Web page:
song demo

Crafting the right song demo can maximize the chances of having your music cut by major artists

Visit Us

Your song has to be great for you to have a chance at landing a cut with a major artist, and your song demo has to hit the right notes, too.

In “The song pitch: 9 tips for getting your songs heard by major artists,” industry expert Peter Coquillard offered advice on how to get that brilliant song you wrote into the hands of – and hopefully onto an album by – a major artist.

A big part of the pitching game is producing the right sort of song demo. Here are some additional tips from Coquillard on how to craft the right song demo for every opportunity.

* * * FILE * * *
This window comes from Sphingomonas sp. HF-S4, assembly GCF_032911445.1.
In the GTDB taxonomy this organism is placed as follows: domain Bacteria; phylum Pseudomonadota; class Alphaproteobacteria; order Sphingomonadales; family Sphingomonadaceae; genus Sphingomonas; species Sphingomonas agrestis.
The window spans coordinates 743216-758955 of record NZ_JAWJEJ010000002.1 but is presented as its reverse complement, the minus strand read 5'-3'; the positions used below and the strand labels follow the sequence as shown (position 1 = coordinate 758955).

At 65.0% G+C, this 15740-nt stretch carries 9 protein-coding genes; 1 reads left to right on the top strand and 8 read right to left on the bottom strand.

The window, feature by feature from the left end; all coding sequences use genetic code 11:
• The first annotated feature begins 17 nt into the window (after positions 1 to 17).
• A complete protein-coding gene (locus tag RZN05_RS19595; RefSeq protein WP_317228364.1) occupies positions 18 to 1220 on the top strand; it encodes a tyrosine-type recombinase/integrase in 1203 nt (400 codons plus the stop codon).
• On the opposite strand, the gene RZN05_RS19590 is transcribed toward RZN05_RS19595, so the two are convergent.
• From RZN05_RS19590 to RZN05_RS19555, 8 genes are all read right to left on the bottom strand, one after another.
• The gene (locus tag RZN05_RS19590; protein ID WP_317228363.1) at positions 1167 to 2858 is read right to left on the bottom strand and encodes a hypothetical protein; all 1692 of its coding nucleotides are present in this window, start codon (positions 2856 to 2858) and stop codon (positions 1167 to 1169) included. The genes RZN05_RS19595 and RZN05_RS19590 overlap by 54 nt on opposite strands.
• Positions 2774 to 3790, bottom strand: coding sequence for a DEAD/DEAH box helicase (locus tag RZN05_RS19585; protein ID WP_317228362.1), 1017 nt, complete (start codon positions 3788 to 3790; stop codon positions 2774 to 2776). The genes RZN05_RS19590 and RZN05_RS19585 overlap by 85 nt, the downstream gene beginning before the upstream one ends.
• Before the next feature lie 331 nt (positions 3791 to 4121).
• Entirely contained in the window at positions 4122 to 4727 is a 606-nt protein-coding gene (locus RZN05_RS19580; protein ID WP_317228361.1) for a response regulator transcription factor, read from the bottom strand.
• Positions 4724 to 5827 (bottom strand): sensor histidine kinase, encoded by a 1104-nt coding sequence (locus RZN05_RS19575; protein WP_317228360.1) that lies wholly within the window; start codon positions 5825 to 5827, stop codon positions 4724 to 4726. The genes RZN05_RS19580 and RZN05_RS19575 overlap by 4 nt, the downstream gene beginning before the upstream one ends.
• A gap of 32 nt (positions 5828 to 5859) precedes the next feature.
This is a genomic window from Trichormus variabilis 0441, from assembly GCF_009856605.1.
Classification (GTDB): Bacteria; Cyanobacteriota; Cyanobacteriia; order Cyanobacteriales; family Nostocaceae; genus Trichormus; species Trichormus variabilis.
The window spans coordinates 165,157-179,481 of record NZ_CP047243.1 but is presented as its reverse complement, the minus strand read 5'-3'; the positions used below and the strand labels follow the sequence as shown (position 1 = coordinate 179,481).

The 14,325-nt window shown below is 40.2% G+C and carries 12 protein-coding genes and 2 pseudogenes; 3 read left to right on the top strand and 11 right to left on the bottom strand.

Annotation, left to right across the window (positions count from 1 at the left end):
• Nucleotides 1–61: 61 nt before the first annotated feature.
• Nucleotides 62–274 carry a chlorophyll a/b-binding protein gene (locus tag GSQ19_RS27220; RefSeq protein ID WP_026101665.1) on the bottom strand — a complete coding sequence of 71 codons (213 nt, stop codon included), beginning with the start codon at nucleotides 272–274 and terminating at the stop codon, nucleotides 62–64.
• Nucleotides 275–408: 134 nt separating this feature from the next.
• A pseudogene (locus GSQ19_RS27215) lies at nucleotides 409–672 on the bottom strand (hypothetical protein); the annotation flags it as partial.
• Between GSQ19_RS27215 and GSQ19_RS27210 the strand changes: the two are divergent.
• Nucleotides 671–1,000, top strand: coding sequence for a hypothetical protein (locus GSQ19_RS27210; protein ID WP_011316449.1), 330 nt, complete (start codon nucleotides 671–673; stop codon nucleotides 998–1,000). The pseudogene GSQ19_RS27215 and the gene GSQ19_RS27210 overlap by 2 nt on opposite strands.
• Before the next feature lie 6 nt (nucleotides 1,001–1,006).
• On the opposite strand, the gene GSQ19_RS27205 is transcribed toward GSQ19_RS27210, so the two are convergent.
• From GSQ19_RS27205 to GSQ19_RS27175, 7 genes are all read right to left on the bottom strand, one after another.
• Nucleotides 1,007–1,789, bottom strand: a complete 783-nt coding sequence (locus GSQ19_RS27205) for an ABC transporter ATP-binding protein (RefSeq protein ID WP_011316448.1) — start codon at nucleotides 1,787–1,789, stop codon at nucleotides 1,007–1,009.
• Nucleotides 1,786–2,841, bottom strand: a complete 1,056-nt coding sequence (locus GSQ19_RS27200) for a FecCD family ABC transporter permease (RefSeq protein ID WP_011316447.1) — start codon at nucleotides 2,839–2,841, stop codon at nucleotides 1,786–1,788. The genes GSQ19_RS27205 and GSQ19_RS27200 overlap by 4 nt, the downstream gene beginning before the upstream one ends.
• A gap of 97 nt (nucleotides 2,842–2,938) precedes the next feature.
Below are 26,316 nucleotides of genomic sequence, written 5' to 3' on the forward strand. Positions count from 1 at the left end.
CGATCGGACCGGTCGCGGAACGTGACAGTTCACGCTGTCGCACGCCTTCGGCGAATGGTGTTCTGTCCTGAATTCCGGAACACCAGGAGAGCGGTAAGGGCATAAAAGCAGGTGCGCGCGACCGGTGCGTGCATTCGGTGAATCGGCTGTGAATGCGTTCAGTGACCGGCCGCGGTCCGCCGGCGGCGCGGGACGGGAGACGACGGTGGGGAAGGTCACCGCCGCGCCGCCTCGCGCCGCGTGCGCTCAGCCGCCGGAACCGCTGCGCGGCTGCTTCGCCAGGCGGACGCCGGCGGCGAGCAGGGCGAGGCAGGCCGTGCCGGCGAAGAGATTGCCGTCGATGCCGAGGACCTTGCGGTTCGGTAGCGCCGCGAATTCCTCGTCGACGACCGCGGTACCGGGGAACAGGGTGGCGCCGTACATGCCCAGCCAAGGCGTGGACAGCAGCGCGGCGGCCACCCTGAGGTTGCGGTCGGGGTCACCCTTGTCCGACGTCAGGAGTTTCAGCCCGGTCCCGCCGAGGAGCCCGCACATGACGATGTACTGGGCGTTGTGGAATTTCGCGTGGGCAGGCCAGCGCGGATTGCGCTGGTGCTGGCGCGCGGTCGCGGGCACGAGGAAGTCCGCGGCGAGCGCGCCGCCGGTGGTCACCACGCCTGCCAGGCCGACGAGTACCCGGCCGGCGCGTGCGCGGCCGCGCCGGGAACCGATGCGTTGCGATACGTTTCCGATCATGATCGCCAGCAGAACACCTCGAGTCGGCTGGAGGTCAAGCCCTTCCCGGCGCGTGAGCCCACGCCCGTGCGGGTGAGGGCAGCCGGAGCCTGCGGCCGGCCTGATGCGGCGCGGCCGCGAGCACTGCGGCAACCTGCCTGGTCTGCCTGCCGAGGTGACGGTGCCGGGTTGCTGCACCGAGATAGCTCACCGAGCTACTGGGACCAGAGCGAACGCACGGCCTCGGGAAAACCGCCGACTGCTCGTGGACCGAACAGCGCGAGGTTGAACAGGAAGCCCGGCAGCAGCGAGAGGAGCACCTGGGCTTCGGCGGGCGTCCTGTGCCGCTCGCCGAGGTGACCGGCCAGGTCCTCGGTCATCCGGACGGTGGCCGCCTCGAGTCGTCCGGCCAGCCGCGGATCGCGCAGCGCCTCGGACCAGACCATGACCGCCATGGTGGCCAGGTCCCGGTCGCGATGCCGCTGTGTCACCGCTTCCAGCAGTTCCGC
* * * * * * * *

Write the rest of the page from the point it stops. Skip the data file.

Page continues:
For pop, do it up

If you’re trying to get Demi Lovato or Rihanna to record your next song, make sure your demo recording is as polished and professional as possible.

“When you’re pitching pop songs, your competition is what you’re hearing on the radio,” says Coquillard. “When you send a song off, you want it to be as close to radio-ready as possible.” That may mean spending extra time polishing your mix or master – and/or hiring outside engineers to help you give your project the professional polish it needs – but your efforts will be worth it when it comes to the viability of your track.

Match your demo vocals to the artist you’re pitching

If you’re pitching a song for One Direction, you’ll be best served by having your demo performed by a group of young men, rather than having a woman sing it, for example – and vice versa for female artists.

“Not many producers, artists, or A&R guys will listen to a male vocal track and imagine how a female vocal would sound instead,” says Coquillard. “Industry people who are really musical might get the idea without a problem, but to increase your chances, have a male vocalist record your demo for a male artist and a female vocalist for female artist pitches.”